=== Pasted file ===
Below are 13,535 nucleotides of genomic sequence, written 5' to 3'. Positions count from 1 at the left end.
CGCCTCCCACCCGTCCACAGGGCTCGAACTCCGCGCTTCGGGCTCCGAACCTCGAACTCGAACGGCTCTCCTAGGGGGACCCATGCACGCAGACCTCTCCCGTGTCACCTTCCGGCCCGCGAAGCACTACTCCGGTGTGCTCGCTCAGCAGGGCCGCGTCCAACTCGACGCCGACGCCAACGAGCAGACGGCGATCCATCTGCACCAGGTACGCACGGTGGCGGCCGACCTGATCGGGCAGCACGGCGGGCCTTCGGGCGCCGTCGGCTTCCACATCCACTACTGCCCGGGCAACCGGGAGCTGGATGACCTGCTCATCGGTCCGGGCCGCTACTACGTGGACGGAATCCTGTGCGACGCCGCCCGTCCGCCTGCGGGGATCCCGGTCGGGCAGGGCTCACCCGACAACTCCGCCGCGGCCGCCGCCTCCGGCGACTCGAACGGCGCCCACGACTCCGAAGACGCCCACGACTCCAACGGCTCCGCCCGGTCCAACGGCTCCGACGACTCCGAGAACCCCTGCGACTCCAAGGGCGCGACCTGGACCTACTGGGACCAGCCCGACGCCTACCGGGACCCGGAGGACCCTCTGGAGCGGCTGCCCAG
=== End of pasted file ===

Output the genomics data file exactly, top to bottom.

Below are 13,535 nucleotides of genomic sequence, written 5' to 3'. Positions count from 1 at the left end.
CGCCTCCCACCCGTCCACAGGGCTCGAACTCCGCGCTTCGGGCTCCGAACCTCGAACTCGAACGGCTCTCCTAGGGGGACCCATGCACGCAGACCTCTCCCGTGTCACCTTCCGGCCCGCGAAGCACTACTCCGGTGTGCTCGCTCAGCAGGGCCGCGTCCAACTCGACGCCGACGCCAACGAGCAGACGGCGATCCATCTGCACCAGGTACGCACGGTGGCGGCCGACCTGATCGGGCAGCACGGCGGGCCTTCGGGCGCCGTCGGCTTCCACATCCACTACTGCCCGGGCAACCGGGAGCTGGATGACCTGCTCATCGGTCCGGGCCGCTACTACGTGGACGGAATCCTGTGCGACGCCGCCCGTCCGCCTGCGGGGATCCCGGTCGGGCAGGGCTCACCCGACAACTCCGCCGCGGCCGCCGCCTCCGGCGACTCGAACGGCGCCCACGACTCCGAAGACGCCCACGACTCCAACGGCTCCGCCCGGTCCAACGGCTCCGACGACTCCGAGAACCCCTGCGACTCCAAGGGCGCGACCTGGACCTACTGGGACCAGCCCGACGCCTACCGGGACCCGGAGGACCCTCTGGAGCGGCTGCCCAG